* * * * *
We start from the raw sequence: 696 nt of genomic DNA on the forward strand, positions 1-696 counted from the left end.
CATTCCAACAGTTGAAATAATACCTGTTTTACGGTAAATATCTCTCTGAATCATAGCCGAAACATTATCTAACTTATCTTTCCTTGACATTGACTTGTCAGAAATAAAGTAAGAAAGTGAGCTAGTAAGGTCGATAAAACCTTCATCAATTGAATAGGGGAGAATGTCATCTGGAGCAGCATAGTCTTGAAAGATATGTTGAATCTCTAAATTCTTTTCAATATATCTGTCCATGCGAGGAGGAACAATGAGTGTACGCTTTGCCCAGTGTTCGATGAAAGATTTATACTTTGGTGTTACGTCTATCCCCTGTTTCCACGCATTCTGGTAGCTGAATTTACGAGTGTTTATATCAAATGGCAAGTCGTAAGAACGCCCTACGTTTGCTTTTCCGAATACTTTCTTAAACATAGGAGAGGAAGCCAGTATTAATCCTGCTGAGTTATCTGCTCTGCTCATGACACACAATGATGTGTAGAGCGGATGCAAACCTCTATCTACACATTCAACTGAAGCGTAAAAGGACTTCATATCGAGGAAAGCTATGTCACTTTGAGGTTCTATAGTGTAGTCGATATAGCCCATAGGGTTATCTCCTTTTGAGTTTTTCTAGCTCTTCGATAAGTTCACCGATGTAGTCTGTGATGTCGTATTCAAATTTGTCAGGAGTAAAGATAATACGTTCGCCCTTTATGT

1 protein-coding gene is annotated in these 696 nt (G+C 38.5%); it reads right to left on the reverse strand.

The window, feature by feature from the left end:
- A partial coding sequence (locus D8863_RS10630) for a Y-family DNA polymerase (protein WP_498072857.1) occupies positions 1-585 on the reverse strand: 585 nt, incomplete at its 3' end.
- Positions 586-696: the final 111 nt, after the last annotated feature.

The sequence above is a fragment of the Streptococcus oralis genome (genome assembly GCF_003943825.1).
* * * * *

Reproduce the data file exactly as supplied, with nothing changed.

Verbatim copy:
We start from the raw sequence: 696 nt of genomic DNA on the forward strand, positions 1-696 counted from the left end.
CATTCCAACAGTTGAAATAATACCTGTTTTACGGTAAATATCTCTCTGAATCATAGCCGAAACATTATCTAACTTATCTTTCCTTGACATTGACTTGTCAGAAATAAAGTAAGAAAGTGAGCTAGTAAGGTCGATAAAACCTTCATCAATTGAATAGGGGAGAATGTCATCTGGAGCAGCATAGTCTTGAAAGATATGTTGAATCTCTAAATTCTTTTCAATATATCTGTCCATGCGAGGAGGAACAATGAGTGTACGCTTTGCCCAGTGTTCGATGAAAGATTTATACTTTGGTGTTACGTCTATCCCCTGTTTCCACGCATTCTGGTAGCTGAATTTACGAGTGTTTATATCAAATGGCAAGTCGTAAGAACGCCCTACGTTTGCTTTTCCGAATACTTTCTTAAACATAGGAGAGGAAGCCAGTATTAATCCTGCTGAGTTATCTGCTCTGCTCATGACACACAATGATGTGTAGAGCGGATGCAAACCTCTATCTACACATTCAACTGAAGCGTAAAAGGACTTCATATCGAGGAAAGCTATGTCACTTTGAGGTTCTATAGTGTAGTCGATATAGCCCATAGGGTTATCTCCTTTTGAGTTTTTCTAGCTCTTCGATAAGTTCACCGATGTAGTCTGTGATGTCGTATTCAAATTTGTCAGGAGTAAAGATAATACGTTCGCCCTTTATGT

1 protein-coding gene is annotated in these 696 nt (G+C 38.5%); it reads right to left on the reverse strand.

The window, feature by feature from the left end:
- A partial coding sequence (locus D8863_RS10630) for a Y-family DNA polymerase (protein WP_498072857.1) occupies positions 1-585 on the reverse strand: 585 nt, incomplete at its 3' end.
- Positions 586-696: the final 111 nt, after the last annotated feature.

The sequence above is a fragment of the Streptococcus oralis genome (genome assembly GCF_003943825.1).